This means that, instead of an O-3 of the army and a drunken contractor, the figurehead of Marvel will be a female Air Force pilot – the perfect symbol for a force aimed at recruiting and retaining pilots. And while Fleming stressed that the Air Force's collaboration with Marvel was not part of an explicit recruitment strategy, she praised the display of Danvers' time in the service.
"[Captain Marvel] is not part of a recruitment strategy, but we expect that the public who sees a strong air force heroine whose story is in tune with the story of many of our airmen would be positively received, "said Fleming.
The attention of airmen comes at a time when the air force, like the other services, is hunting for the next generation of pilots. The Air Force, the Navy and the Marine Corps are all short 25% of their pilot bats, according to to a GAO report that was published this summer; the Air Force in particular decked out money incentives such as candy in a vain attempt to prevent pilots from going to the private sector. The plan of the branch to increase the number of squadrons by 76 to the level of the Cold War will require 40,000 additional staff, which will further increase the recruitment capacity of the service. There are female cadets at the Air Force Academy always encouraged to compete for pilot spots to bridge that gap.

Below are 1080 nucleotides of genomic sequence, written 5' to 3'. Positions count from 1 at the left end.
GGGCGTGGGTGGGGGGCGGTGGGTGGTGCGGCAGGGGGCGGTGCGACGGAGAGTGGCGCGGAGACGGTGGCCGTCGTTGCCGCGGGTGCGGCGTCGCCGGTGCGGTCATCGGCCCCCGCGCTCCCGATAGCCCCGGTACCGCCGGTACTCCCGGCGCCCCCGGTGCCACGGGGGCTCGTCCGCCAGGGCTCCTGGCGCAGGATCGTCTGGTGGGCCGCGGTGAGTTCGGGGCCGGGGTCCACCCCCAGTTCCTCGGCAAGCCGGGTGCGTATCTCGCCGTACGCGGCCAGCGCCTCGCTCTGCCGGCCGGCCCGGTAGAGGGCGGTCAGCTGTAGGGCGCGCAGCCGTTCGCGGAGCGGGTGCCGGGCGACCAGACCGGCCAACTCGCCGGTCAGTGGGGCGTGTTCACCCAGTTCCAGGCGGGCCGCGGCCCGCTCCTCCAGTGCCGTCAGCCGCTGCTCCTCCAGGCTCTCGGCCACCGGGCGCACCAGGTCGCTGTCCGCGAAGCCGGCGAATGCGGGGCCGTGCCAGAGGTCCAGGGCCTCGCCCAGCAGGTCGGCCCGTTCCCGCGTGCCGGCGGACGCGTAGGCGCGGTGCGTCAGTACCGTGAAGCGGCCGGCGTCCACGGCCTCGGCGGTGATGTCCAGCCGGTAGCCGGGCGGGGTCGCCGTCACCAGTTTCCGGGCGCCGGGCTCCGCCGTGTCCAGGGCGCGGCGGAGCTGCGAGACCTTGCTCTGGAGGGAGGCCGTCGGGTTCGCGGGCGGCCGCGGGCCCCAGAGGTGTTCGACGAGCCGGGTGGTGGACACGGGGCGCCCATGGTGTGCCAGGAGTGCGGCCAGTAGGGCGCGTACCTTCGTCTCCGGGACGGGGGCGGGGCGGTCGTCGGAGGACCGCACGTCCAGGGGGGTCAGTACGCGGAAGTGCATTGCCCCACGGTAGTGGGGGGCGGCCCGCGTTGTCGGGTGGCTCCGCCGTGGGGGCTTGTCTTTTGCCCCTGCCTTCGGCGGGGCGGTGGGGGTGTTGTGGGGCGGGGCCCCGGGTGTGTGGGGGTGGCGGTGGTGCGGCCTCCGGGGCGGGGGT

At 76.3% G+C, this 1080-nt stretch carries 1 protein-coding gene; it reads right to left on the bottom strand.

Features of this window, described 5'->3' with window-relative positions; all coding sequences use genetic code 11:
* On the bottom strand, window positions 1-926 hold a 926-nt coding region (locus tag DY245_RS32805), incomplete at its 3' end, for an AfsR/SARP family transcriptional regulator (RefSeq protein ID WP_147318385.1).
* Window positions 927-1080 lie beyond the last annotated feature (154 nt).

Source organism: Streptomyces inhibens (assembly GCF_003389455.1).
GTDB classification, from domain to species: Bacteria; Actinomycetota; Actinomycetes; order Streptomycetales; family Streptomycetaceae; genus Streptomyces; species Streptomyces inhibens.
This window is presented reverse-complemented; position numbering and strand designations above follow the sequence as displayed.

– Marcus Weisgerber (@MarcusReports) September 17, 2018
"It is in the interest of the Air Force that the public understand the importance of the Air Force for our national defense." Said Flemming. "[And] the story of the main character also highlights the incredible work that our pilots do every day. "
Indeed, the air force works hand in hand with Marvel as it has been since the production of Iron Man in 2008 to ensure that the Danvers of Larson reflect the life of an Air Force pilot time and time again, including access to "airmen, installations and abilities to ensure that the image is as accurate as possible", Fleming Task & Purpose .
"When the Air Force and the OSD judge a script and choose to support a project, we have determined that the film accurately reflects the Air Force and the Army and that is in the interest of the service to participate to the project, "he added.
And it is clear that Larson takes her new role as America's most important pilot seriously. In March, Marvel Studios announced the official start of production at Captain Marvel with a photo of Larson, and Air Force Brig. Gene. Jeannie M. Leavitt, then commander of the 57th Wing and the first female fighter pilot of the service, on top of an F-15 at the Nellis Air Force Base in Nevada
"I was very impressed with how seriously Brie took on the role and how much she wanted it to be right," Leavitt said about Larson's visit, that a flight in an F-16 and a guided tour of the F-16 era of the Gulf War. 15. "She spent a lot of time with our pilots, understood what it meant to be a fighter pilot and how we do certain things, and so I was very impressed with the dedication she showed and how seriously she played that role. took. "
"She really needs to experience what it's like to fly with a powerful hunter," Leavitt T & P. said. "She could give the details of how much she enjoyed it, but I think she had a great time."